When Collin and I decided to share our journey via the internet, we decided to share both the good and the bad stuff and be as transparent as possible. Before we had the van, we did A LOT of research into the lifestyle and lots of homework on which kind of van would be best for our family. It seemed like everyone already doing it, like many things you see posted on the internet, was living easy and effortless lives and stoked-happy 24/7. The first thing we agreed not to do after getting the van was live through Instagram. We didn't want to turn our exciting family van trip into a scheme to acquire the most likes on the gram- so we deleted it. And yeah, we are still doing Hashtag Vanlife, just without the hashtag. We share photos and videos on our Youtube channel for those who enjoy following the journey and pics on our Facebook for friends, family, and new friends we meet along the way.
So, here's the truth.
It's not all glamour and sunsets everyday. Some days, we are too tired from driving and the set up/ tear down to even make it to sunset. I had a pretty selfish expectation going into this lifestyle assuming my family and I would be trekking huge new mountain peaks everyday just in time to settle into a camp spot by crystal glacial waters by 5pm and get delicious new recipe dinners cooked on the propane stove in time to have our daughter in bed by 8:30 pm. While we have went on some pretty awesome hikes, kayaked beautiful mountain-fed lakes, and scored some pretty sweet sunsets at mountainside camp spots (And okay, we had some pretty bitchin' van-style fajitas the other night), just because you're living in a van doesn't make you any less human. You still get tired. You still do laundry and dishes. Sometimes, the van feels like it needs to be rearranged just like the old living room at our condo. I guess what I am trying to get at here is, there still needs to be a balance whether you're living in a van, a mansion, or a teepee. And, living in a van doesn't necessarily mean an easier or more glamorous life. It just means sacrificing a few extra bills and substituting them with gas receipts and changing up the view more. Which, works for us. As with everything in life, it has been and continues to be a learning experience.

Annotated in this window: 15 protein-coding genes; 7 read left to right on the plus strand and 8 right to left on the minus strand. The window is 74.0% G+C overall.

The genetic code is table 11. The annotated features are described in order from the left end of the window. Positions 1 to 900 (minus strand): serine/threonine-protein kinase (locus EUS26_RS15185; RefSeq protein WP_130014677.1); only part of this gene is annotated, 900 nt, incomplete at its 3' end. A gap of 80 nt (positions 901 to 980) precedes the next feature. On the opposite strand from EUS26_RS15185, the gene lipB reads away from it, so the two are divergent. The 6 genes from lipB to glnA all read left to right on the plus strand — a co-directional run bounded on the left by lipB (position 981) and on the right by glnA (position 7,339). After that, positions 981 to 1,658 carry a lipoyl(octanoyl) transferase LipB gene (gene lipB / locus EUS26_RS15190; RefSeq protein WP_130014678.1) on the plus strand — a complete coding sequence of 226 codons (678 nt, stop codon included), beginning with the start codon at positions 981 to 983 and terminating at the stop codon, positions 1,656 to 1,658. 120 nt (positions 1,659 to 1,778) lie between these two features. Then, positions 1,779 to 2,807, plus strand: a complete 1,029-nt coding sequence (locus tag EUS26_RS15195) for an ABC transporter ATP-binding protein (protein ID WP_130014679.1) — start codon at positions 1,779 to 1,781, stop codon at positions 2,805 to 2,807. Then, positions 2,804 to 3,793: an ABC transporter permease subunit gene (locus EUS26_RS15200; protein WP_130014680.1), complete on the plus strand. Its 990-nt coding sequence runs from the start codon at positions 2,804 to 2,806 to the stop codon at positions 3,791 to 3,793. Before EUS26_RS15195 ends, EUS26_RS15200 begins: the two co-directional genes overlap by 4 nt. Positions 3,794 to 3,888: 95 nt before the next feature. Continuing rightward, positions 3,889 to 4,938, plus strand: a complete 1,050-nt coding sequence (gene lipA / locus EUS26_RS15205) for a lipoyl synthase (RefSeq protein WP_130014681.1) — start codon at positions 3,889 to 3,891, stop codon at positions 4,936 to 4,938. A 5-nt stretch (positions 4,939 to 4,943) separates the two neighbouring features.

So, currently we are broken down in Victor, Idaho.
As the mom in the family, I feel amidst a 27-year old life crisis, again. There are days I question everything, wondering if I am making poor decisions for my family. We entered this lifestyle as a means to "get back west" and with a very hopeful and open mindset to seek new opportunities in the career realm. We have this crazy, near insane, urge to follow our dreams and our hearts. But there are mornings that we wake up with an uneasy feeling in our stomachs wondering what in the hell we are doing. And I have to remind myself that we woke up with even bigger, nastier pits in our stomachs when we were trapped in jobs we were not passionate about or had no room to grow with along with living in an HOA unit that micromanaged our daily existence. We entered this lifestyle with ambition and a pretty low budget. We have a couple jobs lined up for backup income if we hit our agreed upon $900.00 in the bank. At times, nerves get us and leave me thinking that I am not doing the right thing for my daughter. But then we pass a herd of wild buffalo grazing in front of the mountains where we first met, and I couldn't think of anyone I'd rather share that with than my family.
The truth about Vanlife?
We still bicker like people who love each other do that live in ordinary homes. We still struggle to find time to ourselves and together, as a family seeking balance with a new addition does. And damn it, our dogs still act like dogs when they get in a tight space around other animals. The thing is, we are vulnerable right now and shamelessly exposed to our very own destiny. Yet, we still don't know exactly what's around the corner.
Dogs & Diapers